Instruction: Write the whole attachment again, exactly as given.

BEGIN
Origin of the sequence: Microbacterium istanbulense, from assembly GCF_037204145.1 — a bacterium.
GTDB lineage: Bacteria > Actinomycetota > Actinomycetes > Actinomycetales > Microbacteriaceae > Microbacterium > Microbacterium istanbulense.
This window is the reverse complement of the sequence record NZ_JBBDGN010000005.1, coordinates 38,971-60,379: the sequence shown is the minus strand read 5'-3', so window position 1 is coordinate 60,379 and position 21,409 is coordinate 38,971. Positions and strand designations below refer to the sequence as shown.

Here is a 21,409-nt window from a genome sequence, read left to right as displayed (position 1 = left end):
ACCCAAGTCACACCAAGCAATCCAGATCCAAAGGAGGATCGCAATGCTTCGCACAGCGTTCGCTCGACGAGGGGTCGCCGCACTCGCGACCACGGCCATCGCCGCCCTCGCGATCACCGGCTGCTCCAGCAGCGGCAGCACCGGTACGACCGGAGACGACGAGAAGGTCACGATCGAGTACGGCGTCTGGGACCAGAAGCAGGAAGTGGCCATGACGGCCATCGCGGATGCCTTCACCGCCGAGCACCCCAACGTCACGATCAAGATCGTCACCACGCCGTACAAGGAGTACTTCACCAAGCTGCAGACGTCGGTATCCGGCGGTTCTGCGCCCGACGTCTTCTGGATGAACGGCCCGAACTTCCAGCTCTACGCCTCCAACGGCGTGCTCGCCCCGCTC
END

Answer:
Origin of the sequence: Microbacterium istanbulense, from assembly GCF_037204145.1 — a bacterium.
GTDB lineage: Bacteria > Actinomycetota > Actinomycetes > Actinomycetales > Microbacteriaceae > Microbacterium > Microbacterium istanbulense.
This window is the reverse complement of the sequence record NZ_JBBDGN010000005.1, coordinates 38,971-60,379: the sequence shown is the minus strand read 5'-3', so window position 1 is coordinate 60,379 and position 21,409 is coordinate 38,971. Positions and strand designations below refer to the sequence as shown.

Here is a 21,409-nt window from a genome sequence, read left to right as displayed (position 1 = left end):
ACCCAAGTCACACCAAGCAATCCAGATCCAAAGGAGGATCGCAATGCTTCGCACAGCGTTCGCTCGACGAGGGGTCGCCGCACTCGCGACCACGGCCATCGCCGCCCTCGCGATCACCGGCTGCTCCAGCAGCGGCAGCACCGGTACGACCGGAGACGACGAGAAGGTCACGATCGAGTACGGCGTCTGGGACCAGAAGCAGGAAGTGGCCATGACGGCCATCGCGGATGCCTTCACCGCCGAGCACCCCAACGTCACGATCAAGATCGTCACCACGCCGTACAAGGAGTACTTCACCAAGCTGCAGACGTCGGTATCCGGCGGTTCTGCGCCCGACGTCTTCTGGATGAACGGCCCGAACTTCCAGCTCTACGCCTCCAACGGCGTGCTCGCCCCGCTC